I noted that with the over $300 billion they had gotten just since 2000, they had never once before cared about Ebola. They even denied funding to a company that had an Ebola vaccine but needed money for a clinical trial. Instead of funding an Ebola vaccine, the NIH wasted that $10,000,000 on a video game called, "Escape From Diab", where hamburgers are the enemy. NIH lists that as a "success story" on their website even though no one has played it.
Who funded the Ebola vaccine trial instead of the organization with "Health" in its name? The Defense Threat Reduction Agency. The military. They may save your teeth too.
For the better part of the last two decades, the army has been developing candy which boosts the defensins in our saliva that naturally help kill bacteria. It takes quite a while for our saliva to naturally remove bacteria, if it ever reaches all parts of the teeth effectively. That is why brushing teeth and then proper dental care came into existence. But there is one thing that was done 9,000 years ago that the army thinks can help - chewing gum.
Similar to reasons for funding an Ebola trial, the military has to think about health in a lot more places than most Americans will ever experience. The military currently spends at least $100 million on non-routine dental care, like periodontal disease. They know better than anyone how chronic the issue is. Before modern dental care, and discovering that things like that sugar-free chewing gum reduced cavity risk, they had to create a minimum standard for how many opposing teeth a soldier could have (it was 6.) The co-morbidities of oral health were so high that you weren't even medically qualified to shoot Nazis if your teeth were too bad.
It made sense to develop gum that improves health because soldiers have always liked gum, which makes it an ideal route to better teeth. The military included gum in packages 100 years ago and in its earliest "C-Rations" (A-rations being the term for fresh food, B-rations being packaged, but still prepared hot in a field kitchen), the portable food soldiers would carry for up to three days.(1)
K-ration pack. The cigarettes were included until 1975 but the gum is still around. Image via USArmyModels.com
In 2006, the US military patented a method for an anti-plaque chewing gum which contains the antimicrobial peptide KSL If you want to eliminate cavities and periodontal diseases the best target is plaque, which is essentially bacteria trapped on the surface of the tooth. But KSL alone didn't do much at all to remove established plaque. This KSL-W military gum worked not just in preventing plaque but also removing plaque already there. It takes about 20 minutes to be effective but while no one brushes their teeth or using mouthwash for 20 minutes, lots chew gum much longer than that. When I was in the military I was never without gum. I have never smoked so on a break I'd have a stick of gum.
Some 15 years later, and now called PlakTak, it went through Phase 2a Human Clinical Trials with gingivitis patients successfully and as of late 2019 was seeking a commercial partner to produce it. Or develop it further. It's actually to hard to know which. It is not classified, but it's not easy getting information either. I corresponded with the lead inventor and he put me in touch with Dr. Dave Humphrey at USAMRDC MTT (the military loves acronyms - all of that is short for US Army Medical Research and Development Command Medical Technology Transfer) who said he might be able to put me in touch with the licensee, which means they have a commercial partner even if the Federal Labs website still shows it still available. The short answer I received: "While the anti-microbial gum is not yet available to the public, work is progressing."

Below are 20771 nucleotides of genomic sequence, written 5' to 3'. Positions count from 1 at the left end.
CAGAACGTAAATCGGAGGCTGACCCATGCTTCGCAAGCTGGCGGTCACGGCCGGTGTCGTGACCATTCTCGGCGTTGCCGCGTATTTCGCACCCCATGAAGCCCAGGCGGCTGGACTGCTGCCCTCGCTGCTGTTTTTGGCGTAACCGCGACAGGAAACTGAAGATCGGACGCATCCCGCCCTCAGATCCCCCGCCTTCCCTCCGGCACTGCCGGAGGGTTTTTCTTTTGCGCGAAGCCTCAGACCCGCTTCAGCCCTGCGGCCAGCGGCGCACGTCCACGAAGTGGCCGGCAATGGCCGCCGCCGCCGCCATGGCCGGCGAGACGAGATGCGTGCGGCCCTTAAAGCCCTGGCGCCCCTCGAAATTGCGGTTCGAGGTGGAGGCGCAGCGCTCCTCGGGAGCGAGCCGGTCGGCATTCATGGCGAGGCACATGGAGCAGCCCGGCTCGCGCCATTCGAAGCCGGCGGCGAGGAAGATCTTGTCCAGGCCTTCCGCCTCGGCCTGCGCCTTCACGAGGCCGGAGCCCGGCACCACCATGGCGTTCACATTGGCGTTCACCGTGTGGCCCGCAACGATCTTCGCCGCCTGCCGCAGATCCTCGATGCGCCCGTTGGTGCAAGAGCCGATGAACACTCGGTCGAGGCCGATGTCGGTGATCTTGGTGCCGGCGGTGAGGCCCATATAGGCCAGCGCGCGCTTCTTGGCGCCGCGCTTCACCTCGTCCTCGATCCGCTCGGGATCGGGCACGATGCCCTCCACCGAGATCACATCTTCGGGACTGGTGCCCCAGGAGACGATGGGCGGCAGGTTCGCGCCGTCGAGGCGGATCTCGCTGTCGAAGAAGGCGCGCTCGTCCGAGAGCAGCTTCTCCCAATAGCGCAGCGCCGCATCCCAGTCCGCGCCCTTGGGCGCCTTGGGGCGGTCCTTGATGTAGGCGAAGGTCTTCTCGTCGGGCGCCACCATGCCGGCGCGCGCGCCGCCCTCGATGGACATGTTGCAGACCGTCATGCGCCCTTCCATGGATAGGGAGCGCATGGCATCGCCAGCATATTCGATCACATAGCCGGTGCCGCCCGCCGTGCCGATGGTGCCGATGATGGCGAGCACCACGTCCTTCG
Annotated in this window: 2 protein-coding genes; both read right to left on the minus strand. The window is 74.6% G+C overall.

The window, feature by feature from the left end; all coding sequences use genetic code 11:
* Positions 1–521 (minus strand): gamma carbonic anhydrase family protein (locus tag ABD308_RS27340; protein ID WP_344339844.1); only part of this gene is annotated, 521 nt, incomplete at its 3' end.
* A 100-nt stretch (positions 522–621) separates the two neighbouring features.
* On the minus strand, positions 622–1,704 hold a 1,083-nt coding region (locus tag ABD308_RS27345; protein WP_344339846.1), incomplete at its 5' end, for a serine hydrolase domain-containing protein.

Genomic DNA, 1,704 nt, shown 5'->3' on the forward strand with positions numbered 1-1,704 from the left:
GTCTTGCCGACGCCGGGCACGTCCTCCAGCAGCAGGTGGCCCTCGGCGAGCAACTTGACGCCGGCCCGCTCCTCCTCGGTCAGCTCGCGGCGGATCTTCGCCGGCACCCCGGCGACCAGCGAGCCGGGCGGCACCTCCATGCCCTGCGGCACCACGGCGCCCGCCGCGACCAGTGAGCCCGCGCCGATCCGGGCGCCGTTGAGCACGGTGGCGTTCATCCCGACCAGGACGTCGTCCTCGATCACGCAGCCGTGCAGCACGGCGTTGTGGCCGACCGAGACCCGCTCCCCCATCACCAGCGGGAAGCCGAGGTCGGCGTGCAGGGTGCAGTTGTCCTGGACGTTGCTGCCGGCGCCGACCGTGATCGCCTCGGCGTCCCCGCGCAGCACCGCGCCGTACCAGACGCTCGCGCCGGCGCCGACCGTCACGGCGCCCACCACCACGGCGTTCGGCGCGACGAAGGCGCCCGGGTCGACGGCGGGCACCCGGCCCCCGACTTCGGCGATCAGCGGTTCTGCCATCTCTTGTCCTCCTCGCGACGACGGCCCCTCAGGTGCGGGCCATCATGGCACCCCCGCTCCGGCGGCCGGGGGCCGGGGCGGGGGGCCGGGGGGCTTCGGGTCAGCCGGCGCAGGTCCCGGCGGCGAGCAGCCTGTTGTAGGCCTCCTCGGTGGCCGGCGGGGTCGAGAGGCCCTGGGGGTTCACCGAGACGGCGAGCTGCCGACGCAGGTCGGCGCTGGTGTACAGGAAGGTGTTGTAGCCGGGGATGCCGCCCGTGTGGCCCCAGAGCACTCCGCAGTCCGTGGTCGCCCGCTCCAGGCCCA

It may be that if the gum does want to make a health claim - unlike "military" gum you can buy on Amazon, which is just caffeine in gum - the current FDA system may still be too convoluted to be affordable. FDA got more nimble under Dr. Scott Gottlieb, MD - a lot less of the legacy 18 months and millions of dollars to change the font on a label that existed during the previous administration - but it is still stuck using a 1980s methodology in a CRISPR-Cas9 century, so the costs to get approval to then be stuck with a "only available by prescription" stigma might prohibit sales.
A company could also be planning to go more of the supplement route and not make an overt health claim, but suggest it improves oral health with that 'has not been evaluated by FDA' disclaimer in fine print.
All of that remains unclear. We just know the military has invented gum that improves your health, so now it is just a question of time as to when people can try it out.
(1) A lot of these terms can be confusing because they end us used interchangeably. In the earlier days of war rations were just rations. They became iron rations when canning became common. Then Reserve Rations. In World War II, the commonly termed K-Rations were also called K-rations (morning), D-rations (energy snack, like chocolate) and C-rations (supper or dinner). The goal being one hot prepared meal per day to augment the two packaged ones. If you own military BDUs, you see a large pouch on each leg. Those pants pouches are the size of modern portable meals, MREs, in use today.
When I lived in Florida, meals were breakfast, lunch, and dinner, while in rural Pennsylvania meals were breakfast, supper, and dinner. Then, as now, soldiers come from more rural communities so they used terms that soldiers used. Not all of the US will be fluent in French or any other language but we have a lot of 'languages' that mystify people from other countries precisely because our ancestors mostly came from somewhere else. It was not unnatural if a mother was in a babushka and told a kid to come in for supper or she'd whack him with a shillelagh.